What's good and what's bad in Bush's tax plan.
WHEN MARRIAGE BUFFS (like us) consider President Bush's proposed tax cuts, we don't obsess over whether they will be good for the economy, or for certain government programs, or for the Republican party. We lose sleep over whether they will be good for the institutions of marriage and the family. And for those who share our little fixation, here's the skinny: President Bush's tax plan contains one very good idea and one very bad one.
The good idea is doubling the child tax credit, from $500 to $1,000. This increase would reflect the principle that raising children is not only a private lifestyle choice, like raising geraniums, but also a socially necessary vocation that deserves and requires support from society.
Unlike reducing marginal rates, which disproportionately benefits the affluent, the child tax credit is non-regressive; the poorest taxpaying family benefits from it just as much as (and proportionately more than) the richest. Moreover, unlike the notoriously unfair dependent care tax credit, which provides tax relief to parents using commercial child care, the child tax credit helps all taxpaying families with children. (Indeed, as part of this year's tax package, we hope that the president and Congress will finally correct the inequity at the heart of the dependent care tax credit, either by replacing it with an even larger child tax credit -- say, $1,500 per child -- or by making it available on a non-discriminatory basis to all families with young children.)
At the same time, while the child tax credit helps many married parents, its connection to marriage itself is indirect. Because the credit is marriage-neutral, it fails to reflect any societal or policy understanding of what marriage is. To get at this deeper issue -- the one that truly sets the heart of the marriage buff aflutter -- we must look at what is surely the most misbegotten tax issue of the past two decades: the so-called marriage penalty. And here is where the Bush tax plan takes a wrong turn. Indeed, the president's proposal to reduce the marriage penalty would weaken marriage, not strengthen it.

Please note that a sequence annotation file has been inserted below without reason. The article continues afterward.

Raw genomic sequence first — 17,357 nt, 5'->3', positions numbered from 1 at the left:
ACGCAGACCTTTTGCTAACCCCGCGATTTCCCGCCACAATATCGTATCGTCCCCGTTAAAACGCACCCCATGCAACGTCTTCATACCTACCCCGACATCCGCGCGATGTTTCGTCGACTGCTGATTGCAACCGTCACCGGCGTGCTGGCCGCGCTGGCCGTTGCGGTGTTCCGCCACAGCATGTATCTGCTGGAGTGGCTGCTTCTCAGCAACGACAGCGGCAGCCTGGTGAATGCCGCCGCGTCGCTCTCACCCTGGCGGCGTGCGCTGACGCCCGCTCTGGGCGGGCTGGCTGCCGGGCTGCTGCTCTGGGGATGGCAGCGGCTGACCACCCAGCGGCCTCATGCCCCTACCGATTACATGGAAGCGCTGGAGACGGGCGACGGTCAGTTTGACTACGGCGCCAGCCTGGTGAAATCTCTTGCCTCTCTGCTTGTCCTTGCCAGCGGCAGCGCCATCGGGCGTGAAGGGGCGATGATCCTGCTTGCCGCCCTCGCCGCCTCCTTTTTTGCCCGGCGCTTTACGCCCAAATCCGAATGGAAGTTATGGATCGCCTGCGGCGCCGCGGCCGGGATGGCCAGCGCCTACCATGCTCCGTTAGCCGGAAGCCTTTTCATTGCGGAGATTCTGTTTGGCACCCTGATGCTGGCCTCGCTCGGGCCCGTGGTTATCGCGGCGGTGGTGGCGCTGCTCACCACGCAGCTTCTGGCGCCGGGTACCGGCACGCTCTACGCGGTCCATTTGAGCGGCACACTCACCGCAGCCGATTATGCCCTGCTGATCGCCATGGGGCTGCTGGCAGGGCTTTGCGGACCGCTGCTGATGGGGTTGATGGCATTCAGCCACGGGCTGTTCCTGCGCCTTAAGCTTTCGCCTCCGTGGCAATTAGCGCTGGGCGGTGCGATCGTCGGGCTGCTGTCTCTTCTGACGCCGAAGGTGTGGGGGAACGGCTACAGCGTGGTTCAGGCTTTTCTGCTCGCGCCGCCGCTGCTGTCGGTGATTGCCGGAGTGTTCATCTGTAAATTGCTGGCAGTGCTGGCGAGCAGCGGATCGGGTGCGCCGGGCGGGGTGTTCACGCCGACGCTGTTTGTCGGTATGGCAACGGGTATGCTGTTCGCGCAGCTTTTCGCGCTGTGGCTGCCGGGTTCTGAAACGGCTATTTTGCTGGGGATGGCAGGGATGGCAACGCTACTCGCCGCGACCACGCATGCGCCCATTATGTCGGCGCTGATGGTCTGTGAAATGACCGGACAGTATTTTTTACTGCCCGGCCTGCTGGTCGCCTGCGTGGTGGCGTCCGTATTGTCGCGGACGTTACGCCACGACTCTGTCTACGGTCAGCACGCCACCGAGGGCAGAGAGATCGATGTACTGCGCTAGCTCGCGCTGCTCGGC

To get this issue straight, we need to rewind the tape a bit. For marriage buffs, the tax question on which all else rides is whether we tax married persons as individuals, essentially as if they were single, or treat the married-couple household as a single unit of taxation. Because marriage buffs want public policy to recognize that marriage exists, we cling to the latter formula. Conversely, those who dislike marriage, as well as those who haven't thought it through, or who simply have other tax-policy fish to fry, almost always favor the tax-them-as-individuals approach.
Criticism of something called the "marriage penalty" -- defined as a married couple's paying more in taxes filing jointly than they would if they had remained single and filed separately -- first emerged in the United States in the 1970s. The proposed solution sprang from the ideological Left, and entered the U.S. debate in part by way of Swedish social radicalism: Ignore marriage altogether. Tax everyone individually. Such a shift in public policy would eliminate the marriage penalty, but it would also sharply scale back recognition of marriage in public policy and, in the process, create substantial economic disincentives for all forms of marital interdependence, including the decision of mothers to be at home with children. For the Left as a whole, this posed no problem. And for the anti-marriage Left, what a sweet irony. They could advance their agenda under the rhetorical guise of helping some married couples!
In the early 1980s, the story got even stranger, as eliminating the Left-defined "marriage penalty" suddenly became a pet cause of supply-side economists in the Reagan administration. Supply-siders' mission is to cut marginal tax rates to induce more and more Americans to get jobs and work longer hours, thus boosting the gross national product. In important respects, however, they are soul mates of the anti-marriage Left. Both groups see the world primarily in terms of autonomous individuals, not family units or people who depend on others. Both strongly favor the market economy over the household economy, and paid work over unpaid work. In particular, both groups look at able-bodied mothers at home with children and see a social problem.